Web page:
NPR logo

Seattle Program Claims To Treat Internet Addiction

  • Download
  • <iframe src="https://www.npr.org/player/embed/112559289/112619452" width="100%" height="290" frameborder="0" scrolling="no" title="NPR embedded audio player">
  • Transcript
Seattle Program Claims To Treat Internet Addiction

Seattle Program Claims To Treat Internet Addiction

Seattle Program Claims To Treat Internet Addiction

  • Download
  • <iframe src="https://www.npr.org/player/embed/112559289/112619452" width="100%" height="290" frameborder="0" scrolling="no" title="NPR embedded audio player">
  • Transcript

Ben Alexander's family is spending $300 a day at the reSTART's facilities in Fall City, Wash., to keep him away from the Internet. Martin Kaste/NPR hide caption

toggle caption Martin Kaste/NPR

Ben Alexander's family is spending $300 a day at the reSTART's facilities in Fall City, Wash., to keep him away from the Internet.

Martin Kaste/NPR

Ben Alexander says he's an addict.

The soft-spoken 19-year-old says that around the time he went off to college, he became involved in an online game called "World of Warcraft."

"It fairly quickly got out of hand to where I was missing classes and spending entire days just playing, and not doing anything else," Alexander says.

About to flunk out, Alexander asked his folks for help. His family is now spending $300 a day to keep Alexander away from the Internet. He is the first client at a startup detox program called reSTART, which operates out of a large country home outside Seattle. The house belongs to program co-founder Cosette Dawna Rae, who runs a combination counseling/massage therapy business on the same site. It's a place with goats, doves and chickens.

Alexander helped build a new chicken coop, something he'd never done before. He says outdoor activities suppress his urge to go online. Alexander also gets counseling from Hilarie Cash, a psychologist from suburban Seattle who co-founded the program. Cash has made a career treating what she calls "Internet and technology addiction."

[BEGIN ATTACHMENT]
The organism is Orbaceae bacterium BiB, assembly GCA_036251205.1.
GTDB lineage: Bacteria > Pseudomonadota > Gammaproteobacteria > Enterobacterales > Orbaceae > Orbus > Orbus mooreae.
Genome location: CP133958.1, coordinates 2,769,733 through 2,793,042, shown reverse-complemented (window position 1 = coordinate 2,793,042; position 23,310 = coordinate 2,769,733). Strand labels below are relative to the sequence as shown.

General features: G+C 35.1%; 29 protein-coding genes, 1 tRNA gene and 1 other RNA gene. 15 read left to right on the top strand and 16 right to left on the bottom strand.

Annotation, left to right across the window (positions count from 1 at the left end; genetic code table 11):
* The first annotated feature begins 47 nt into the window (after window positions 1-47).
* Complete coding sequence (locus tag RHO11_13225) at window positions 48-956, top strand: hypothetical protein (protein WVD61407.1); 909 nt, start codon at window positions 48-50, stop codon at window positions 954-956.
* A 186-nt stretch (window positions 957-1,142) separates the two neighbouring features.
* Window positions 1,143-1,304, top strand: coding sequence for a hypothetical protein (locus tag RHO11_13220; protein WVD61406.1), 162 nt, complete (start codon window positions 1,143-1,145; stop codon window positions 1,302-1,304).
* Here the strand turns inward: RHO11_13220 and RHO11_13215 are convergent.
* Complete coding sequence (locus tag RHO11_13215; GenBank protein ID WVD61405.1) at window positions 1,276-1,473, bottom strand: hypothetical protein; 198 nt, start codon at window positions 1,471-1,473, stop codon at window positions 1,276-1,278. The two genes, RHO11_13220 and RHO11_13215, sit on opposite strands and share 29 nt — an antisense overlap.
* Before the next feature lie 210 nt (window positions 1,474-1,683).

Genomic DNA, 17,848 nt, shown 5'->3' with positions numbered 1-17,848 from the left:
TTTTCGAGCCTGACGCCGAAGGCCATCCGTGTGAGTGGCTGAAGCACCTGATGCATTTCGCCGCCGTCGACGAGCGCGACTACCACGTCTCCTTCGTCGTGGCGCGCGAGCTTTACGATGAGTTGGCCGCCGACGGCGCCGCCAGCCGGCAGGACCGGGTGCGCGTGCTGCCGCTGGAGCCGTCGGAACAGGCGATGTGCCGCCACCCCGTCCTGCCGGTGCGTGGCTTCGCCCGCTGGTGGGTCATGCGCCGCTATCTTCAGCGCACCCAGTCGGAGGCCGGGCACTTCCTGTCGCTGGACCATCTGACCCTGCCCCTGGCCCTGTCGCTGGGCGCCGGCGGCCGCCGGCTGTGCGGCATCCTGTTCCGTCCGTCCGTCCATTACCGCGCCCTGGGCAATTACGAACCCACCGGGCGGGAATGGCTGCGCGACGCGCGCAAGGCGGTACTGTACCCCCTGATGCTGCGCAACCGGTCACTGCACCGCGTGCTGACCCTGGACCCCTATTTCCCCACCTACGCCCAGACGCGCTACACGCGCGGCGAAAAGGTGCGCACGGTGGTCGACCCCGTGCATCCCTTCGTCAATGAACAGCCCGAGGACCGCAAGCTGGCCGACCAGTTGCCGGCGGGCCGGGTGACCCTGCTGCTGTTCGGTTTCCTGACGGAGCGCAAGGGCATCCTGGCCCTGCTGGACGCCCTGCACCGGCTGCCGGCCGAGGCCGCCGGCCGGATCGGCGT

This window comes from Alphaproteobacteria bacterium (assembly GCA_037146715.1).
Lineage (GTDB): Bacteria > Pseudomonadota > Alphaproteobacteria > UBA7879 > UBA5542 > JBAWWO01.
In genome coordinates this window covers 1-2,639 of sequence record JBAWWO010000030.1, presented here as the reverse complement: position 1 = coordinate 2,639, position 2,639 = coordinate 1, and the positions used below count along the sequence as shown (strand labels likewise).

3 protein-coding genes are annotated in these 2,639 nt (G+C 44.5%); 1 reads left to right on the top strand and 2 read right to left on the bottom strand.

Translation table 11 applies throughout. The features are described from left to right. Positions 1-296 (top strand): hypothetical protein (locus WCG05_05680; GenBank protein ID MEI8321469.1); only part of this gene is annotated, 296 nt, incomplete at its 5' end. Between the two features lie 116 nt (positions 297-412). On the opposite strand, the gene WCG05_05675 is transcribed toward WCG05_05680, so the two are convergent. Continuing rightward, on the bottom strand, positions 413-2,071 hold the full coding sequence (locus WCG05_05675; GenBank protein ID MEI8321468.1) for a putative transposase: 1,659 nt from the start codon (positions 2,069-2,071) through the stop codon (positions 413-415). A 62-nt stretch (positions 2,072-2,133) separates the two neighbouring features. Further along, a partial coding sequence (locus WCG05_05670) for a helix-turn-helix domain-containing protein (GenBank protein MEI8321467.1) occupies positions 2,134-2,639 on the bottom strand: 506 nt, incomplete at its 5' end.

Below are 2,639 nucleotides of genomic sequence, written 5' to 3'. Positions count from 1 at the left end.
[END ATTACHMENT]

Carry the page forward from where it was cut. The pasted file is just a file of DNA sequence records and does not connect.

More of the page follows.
"We know that people tend to get hooked by things that are rewarding, but unpredictably so," she says. "The Internet is just built around that principle."

The Internet can be as habit-forming, Cash says, as alcohol and gambling.

"If you do it compulsively, and despite the negative consequences, then we'd say that's an addiction," she says.

It's a broad definition of addiction — too broad for some people.

"It becomes this catch-all label for anything that people find themselves spending a lot of time doing and find it very enjoyable to do so," says psychologist John Grohol, founder of the mental health Web site PsychCentral.com. "That's not really what an addiction is, traditionally."

Grohol is more inclined to see excessive Internet use as a symptom, not a disease; a symptom of, say, depression.

At reSTART, however, Cash says recognition of Internet addiction will grow, and she is busy recruiting more clients. She has lost track of how many media calls she has had or how many reporters have interviewed the program's young first patient.

Alexander doesn't seem to mind; it's something else to fill the hours, now that he's not online.

We no longer support commenting on NPR.org stories, but you can find us every day on Facebook, Twitter, email, and many other platforms. Learn more or contact us.